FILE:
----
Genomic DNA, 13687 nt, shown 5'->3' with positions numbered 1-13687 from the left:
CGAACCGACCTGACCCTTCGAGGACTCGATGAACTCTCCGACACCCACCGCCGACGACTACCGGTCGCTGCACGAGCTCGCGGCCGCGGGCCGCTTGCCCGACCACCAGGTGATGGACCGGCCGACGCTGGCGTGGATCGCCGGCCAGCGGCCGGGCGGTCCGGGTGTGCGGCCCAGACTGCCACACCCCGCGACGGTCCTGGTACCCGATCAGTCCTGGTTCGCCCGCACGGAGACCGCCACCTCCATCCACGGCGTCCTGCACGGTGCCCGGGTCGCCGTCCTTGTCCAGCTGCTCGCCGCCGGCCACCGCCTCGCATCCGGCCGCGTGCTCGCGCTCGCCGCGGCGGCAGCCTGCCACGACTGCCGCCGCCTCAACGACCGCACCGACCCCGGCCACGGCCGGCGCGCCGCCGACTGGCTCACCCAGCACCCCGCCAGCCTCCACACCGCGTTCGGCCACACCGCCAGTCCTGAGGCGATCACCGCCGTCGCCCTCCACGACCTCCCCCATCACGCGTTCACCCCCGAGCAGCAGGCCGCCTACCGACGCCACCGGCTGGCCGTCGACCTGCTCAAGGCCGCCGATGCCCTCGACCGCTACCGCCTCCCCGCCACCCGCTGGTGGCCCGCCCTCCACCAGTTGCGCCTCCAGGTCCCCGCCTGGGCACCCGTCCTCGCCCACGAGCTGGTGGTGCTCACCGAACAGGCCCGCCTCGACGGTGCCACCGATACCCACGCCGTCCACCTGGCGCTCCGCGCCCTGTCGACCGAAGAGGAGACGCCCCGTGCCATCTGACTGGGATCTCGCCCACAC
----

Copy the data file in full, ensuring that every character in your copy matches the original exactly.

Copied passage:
Genomic DNA, 13687 nt, shown 5'->3' with positions numbered 1-13687 from the left:
CGAACCGACCTGACCCTTCGAGGACTCGATGAACTCTCCGACACCCACCGCCGACGACTACCGGTCGCTGCACGAGCTCGCGGCCGCGGGCCGCTTGCCCGACCACCAGGTGATGGACCGGCCGACGCTGGCGTGGATCGCCGGCCAGCGGCCGGGCGGTCCGGGTGTGCGGCCCAGACTGCCACACCCCGCGACGGTCCTGGTACCCGATCAGTCCTGGTTCGCCCGCACGGAGACCGCCACCTCCATCCACGGCGTCCTGCACGGTGCCCGGGTCGCCGTCCTTGTCCAGCTGCTCGCCGCCGGCCACCGCCTCGCATCCGGCCGCGTGCTCGCGCTCGCCGCGGCGGCAGCCTGCCACGACTGCCGCCGCCTCAACGACCGCACCGACCCCGGCCACGGCCGGCGCGCCGCCGACTGGCTCACCCAGCACCCCGCCAGCCTCCACACCGCGTTCGGCCACACCGCCAGTCCTGAGGCGATCACCGCCGTCGCCCTCCACGACCTCCCCCATCACGCGTTCACCCCCGAGCAGCAGGCCGCCTACCGACGCCACCGGCTGGCCGTCGACCTGCTCAAGGCCGCCGATGCCCTCGACCGCTACCGCCTCCCCGCCACCCGCTGGTGGCCCGCCCTCCACCAGTTGCGCCTCCAGGTCCCCGCCTGGGCACCCGTCCTCGCCCACGAGCTGGTGGTGCTCACCGAACAGGCCCGCCTCGACGGTGCCACCGATACCCACGCCGTCCACCTGGCGCTCCGCGCCCTGTCGACCGAAGAGGAGACGCCCCGTGCCATCTGACTGGGATCTCGCCCACAC